Gov. Poll : Electorates halts voting exercise in Abia community over missing ballot papers

ELECTION : Voters halts voting exercise in Abia community over missing ballot papers

Voting at Ibeku East Ward 1, Unit 020 in Umuahia North LGA, Abia State, has stopped because of a shortage of ballot papers.

The community’s Chairman, Hon Silas Ihemeremadu, and a youth leader, Mr Hilary Ochiabuto, who addressed journalists, said they agreed to boycott elections in their area unless the 60 remaining ballot papers are completed by the Independent National Electoral Commission, INEC.

The polling unit is at the community’s square, Ama Mbara Nkata Ibeku.

According to the community leaders, the polling unit was allocated only 170 ballot papers each for the guber and House of Assembly elections instead of 200.

Ihemeremadu complained that the shortage of ballot papers could set his community, hence their decision to boycott voting until the ballot papers were complete.

“There are 176 registered voters in this unit, and we are supposed to have received 200 papers for Governorship and 200 for House of Assembly. The papers are shorting 30 in the Governorship and 30 in the House of Assembly”, said Hon Ihemeremadu.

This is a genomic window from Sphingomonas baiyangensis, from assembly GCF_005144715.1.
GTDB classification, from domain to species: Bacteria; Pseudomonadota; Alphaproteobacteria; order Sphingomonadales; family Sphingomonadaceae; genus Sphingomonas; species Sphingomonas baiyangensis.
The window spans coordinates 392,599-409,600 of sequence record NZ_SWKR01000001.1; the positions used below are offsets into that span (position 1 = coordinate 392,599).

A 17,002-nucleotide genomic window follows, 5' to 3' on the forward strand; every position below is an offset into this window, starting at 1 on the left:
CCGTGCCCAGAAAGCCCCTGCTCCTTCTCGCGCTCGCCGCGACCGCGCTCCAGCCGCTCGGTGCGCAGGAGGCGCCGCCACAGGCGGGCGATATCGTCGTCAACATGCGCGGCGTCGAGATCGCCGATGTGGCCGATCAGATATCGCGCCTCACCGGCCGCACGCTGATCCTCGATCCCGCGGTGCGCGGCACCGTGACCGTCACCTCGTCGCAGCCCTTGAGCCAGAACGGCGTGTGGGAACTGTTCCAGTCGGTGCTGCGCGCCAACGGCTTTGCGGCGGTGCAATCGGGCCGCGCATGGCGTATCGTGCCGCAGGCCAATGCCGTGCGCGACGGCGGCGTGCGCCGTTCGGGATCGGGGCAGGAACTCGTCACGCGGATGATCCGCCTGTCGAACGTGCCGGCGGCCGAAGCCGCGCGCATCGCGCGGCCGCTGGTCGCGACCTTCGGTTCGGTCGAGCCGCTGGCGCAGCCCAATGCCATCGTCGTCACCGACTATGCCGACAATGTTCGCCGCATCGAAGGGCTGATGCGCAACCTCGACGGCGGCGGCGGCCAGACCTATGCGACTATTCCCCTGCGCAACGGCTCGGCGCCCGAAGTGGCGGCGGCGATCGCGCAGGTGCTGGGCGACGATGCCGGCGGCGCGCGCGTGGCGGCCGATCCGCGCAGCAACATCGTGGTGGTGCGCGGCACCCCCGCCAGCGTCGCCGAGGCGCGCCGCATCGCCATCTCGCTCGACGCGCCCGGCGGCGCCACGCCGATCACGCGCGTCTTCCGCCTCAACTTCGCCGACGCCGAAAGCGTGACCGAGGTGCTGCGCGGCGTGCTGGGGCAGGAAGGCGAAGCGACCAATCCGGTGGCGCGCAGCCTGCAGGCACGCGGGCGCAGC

He pleaded with his kinsmen against attacking INEC staff but to maintain their ground that no vote should take place in the unit until the papers are completed.

Some villagers who spoke to journalists alleged that the missing papers might be used for rigging by some political parties.

The INEC SPO in charge of Unit 020 Ibeku East Ward (1), Simon Favour, confirmed that his team came with 170 ballot papers for guber and 170 for House of Assembly elections.

He said the reduction in the number of ballot papers was a careful system deployed by INEC to avoid wasting materials.

“There are 176 registered voters here, and you know some people may not even come out to vote, so that is the reason we came with 170 ballot papers each for Governorship and House of Assembly to avoid wasting materials”, said Favour.

He pleaded with the voters to change their minds and cast their votes.

At the time of leaving the venue, the villagers insisted that no election would take place in their area.

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